The number of Covid vaccines administered in the UK has fallen by over a third in the last week as ministers warned of a short-term dip in supply coupled with stockpiling to ensure people get second doses within the recommended 12-week limit.
The latest data showed 192,341 people received a first jab on Monday, the second-lowest daily total since 17 January – taking the number of people in Britain who have had an initial Covid vaccination to 17.9 million.
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On Sunday the number of vaccinations was 141,719, the lowest figure since the UK daily count began on 10 January. Taken together, the total for the past two days is 35% lower than the equivalent figures last week.
Matt Hancock, the health secretary, said in a radio interview the country could expect “a quieter week this week” for vaccinations because of supply pressure but that the rollout would bounce back next month. “We’re going to have some really bumper weeks in March.”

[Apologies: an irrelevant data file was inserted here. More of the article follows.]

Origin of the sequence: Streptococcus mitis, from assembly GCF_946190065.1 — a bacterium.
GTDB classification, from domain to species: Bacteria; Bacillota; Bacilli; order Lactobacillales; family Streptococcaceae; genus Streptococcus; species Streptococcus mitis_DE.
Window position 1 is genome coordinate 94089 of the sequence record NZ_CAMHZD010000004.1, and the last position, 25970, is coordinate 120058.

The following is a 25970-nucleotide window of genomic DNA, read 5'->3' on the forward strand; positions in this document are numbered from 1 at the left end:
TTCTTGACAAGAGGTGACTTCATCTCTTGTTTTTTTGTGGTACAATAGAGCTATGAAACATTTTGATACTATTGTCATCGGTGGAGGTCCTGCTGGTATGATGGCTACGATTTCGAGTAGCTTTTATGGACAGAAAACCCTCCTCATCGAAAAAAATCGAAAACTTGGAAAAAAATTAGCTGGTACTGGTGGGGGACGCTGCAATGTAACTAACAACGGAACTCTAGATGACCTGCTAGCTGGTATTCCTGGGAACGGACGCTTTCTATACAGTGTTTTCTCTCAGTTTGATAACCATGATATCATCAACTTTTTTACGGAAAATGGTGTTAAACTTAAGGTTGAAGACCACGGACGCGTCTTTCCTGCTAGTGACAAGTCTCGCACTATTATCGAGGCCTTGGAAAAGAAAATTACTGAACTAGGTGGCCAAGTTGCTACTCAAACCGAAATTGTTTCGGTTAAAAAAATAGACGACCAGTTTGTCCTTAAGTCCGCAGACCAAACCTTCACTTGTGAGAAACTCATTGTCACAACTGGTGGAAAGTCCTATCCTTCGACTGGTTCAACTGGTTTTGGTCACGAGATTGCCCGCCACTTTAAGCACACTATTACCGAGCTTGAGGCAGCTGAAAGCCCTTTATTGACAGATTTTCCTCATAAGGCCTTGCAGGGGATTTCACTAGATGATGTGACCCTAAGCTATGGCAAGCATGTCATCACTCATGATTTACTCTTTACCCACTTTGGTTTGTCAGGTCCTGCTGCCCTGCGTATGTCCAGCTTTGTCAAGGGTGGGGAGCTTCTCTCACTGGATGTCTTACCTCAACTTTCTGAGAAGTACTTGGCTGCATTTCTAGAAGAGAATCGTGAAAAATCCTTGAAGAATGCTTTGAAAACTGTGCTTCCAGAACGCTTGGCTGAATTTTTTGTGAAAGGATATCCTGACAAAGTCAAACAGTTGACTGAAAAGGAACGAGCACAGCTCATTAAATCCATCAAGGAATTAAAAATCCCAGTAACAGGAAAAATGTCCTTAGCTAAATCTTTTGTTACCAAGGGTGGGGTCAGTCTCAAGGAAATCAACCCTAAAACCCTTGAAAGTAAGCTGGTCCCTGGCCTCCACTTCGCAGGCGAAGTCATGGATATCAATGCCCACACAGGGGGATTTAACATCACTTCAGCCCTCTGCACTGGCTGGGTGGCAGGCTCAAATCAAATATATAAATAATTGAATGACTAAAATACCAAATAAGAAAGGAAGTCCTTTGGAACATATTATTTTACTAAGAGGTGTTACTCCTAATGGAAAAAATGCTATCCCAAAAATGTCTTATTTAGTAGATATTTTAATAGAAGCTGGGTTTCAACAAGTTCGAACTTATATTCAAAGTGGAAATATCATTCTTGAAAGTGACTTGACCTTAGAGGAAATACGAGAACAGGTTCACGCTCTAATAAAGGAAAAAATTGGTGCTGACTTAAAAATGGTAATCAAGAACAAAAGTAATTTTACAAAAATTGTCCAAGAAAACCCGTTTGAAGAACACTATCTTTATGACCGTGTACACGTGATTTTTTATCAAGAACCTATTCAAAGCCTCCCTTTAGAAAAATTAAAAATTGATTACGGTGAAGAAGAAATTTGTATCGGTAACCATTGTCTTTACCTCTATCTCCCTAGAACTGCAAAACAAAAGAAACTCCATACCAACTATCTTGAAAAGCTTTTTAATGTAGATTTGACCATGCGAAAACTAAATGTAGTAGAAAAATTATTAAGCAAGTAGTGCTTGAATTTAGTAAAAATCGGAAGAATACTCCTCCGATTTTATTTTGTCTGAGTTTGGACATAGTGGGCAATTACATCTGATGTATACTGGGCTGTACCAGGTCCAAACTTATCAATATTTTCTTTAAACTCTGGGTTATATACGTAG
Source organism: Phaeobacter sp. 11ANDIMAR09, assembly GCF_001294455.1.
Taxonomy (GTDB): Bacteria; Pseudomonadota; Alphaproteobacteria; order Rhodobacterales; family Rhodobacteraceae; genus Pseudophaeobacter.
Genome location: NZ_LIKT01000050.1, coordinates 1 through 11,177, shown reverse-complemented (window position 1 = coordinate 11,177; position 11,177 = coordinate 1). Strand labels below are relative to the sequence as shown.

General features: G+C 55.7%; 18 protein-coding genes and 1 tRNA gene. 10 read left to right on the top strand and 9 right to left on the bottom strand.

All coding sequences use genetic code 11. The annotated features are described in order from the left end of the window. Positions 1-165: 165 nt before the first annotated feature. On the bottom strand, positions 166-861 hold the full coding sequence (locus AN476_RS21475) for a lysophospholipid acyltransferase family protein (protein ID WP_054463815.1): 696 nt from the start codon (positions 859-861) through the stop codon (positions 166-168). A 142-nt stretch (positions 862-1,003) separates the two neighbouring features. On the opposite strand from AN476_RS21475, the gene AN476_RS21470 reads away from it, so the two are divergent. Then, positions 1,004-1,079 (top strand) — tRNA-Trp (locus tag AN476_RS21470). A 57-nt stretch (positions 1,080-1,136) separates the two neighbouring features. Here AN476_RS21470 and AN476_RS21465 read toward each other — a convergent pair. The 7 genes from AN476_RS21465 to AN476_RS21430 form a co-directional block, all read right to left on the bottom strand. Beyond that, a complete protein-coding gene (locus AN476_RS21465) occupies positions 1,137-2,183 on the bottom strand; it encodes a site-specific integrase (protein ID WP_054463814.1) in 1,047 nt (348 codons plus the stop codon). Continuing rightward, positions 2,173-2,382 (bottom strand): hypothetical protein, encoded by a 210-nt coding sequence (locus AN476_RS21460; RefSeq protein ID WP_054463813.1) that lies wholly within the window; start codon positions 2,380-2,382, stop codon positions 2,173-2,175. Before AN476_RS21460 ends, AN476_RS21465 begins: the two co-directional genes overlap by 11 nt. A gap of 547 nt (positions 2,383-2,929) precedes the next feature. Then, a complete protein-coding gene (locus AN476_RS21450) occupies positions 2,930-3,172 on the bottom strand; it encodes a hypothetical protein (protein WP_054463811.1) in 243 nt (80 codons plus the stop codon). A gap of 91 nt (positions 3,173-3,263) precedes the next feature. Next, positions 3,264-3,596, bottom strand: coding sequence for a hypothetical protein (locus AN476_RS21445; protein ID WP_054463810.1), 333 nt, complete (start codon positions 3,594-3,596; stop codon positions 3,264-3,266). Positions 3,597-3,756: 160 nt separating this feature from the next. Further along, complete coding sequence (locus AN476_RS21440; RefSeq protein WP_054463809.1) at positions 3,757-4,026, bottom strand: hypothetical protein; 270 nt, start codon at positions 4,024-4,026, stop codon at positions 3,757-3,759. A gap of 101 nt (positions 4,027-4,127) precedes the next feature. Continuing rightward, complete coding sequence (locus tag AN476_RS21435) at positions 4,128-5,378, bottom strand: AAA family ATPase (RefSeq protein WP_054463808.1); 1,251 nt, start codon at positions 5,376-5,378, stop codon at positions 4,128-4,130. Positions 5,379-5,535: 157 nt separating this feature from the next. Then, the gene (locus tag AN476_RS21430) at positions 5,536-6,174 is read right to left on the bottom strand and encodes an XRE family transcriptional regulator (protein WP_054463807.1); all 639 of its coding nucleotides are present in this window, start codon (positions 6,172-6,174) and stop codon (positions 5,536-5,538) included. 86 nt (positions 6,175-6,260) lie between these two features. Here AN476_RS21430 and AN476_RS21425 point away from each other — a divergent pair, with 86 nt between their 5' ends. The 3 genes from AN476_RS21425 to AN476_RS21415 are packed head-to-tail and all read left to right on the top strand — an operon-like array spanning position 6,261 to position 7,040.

Nicola Sturgeon, Scotland’s first minister, also said in her daily press briefing that there had been “a temporary dip”, but added there were other factors at play to suggest that UK vaccine stocks had been reduced.
Other reasons for the slowdown, the first minister said, included “the higher than expected uptake so far, and also the need to reserve stock so that second doses can be offered to people who received their first dose in December”…